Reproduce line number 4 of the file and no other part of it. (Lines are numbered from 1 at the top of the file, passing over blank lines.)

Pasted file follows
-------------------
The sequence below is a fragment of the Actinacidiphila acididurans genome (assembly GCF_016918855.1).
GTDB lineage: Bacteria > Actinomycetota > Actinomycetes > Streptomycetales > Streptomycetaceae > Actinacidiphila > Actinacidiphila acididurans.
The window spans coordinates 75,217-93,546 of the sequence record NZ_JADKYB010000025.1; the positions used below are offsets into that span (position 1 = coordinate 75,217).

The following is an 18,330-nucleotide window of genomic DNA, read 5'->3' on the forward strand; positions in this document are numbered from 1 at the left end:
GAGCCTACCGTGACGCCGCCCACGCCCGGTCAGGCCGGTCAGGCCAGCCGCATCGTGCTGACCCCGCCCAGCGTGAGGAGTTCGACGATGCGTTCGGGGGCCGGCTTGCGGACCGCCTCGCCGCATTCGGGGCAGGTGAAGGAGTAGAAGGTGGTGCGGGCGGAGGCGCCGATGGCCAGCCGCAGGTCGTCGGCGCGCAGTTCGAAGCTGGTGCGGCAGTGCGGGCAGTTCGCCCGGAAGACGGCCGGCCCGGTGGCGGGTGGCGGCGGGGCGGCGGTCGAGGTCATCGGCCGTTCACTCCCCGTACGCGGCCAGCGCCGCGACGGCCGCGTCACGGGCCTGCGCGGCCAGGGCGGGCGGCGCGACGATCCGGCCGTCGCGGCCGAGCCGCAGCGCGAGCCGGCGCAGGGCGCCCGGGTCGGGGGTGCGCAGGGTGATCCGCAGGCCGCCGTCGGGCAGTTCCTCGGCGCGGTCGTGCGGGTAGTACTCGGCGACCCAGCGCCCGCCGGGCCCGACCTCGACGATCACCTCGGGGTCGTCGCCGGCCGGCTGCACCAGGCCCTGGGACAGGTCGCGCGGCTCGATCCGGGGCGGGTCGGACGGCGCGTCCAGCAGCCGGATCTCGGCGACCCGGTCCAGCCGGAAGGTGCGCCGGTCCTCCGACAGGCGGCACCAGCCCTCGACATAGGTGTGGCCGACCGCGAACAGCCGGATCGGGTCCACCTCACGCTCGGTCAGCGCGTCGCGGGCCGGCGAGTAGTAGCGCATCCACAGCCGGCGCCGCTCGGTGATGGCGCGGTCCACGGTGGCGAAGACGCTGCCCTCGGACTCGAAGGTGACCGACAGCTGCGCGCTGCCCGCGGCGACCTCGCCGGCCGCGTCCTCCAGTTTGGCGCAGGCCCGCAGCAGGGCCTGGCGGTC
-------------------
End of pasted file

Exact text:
The following is an 18,330-nucleotide window of genomic DNA, read 5'->3' on the forward strand; positions in this document are numbered from 1 at the left end: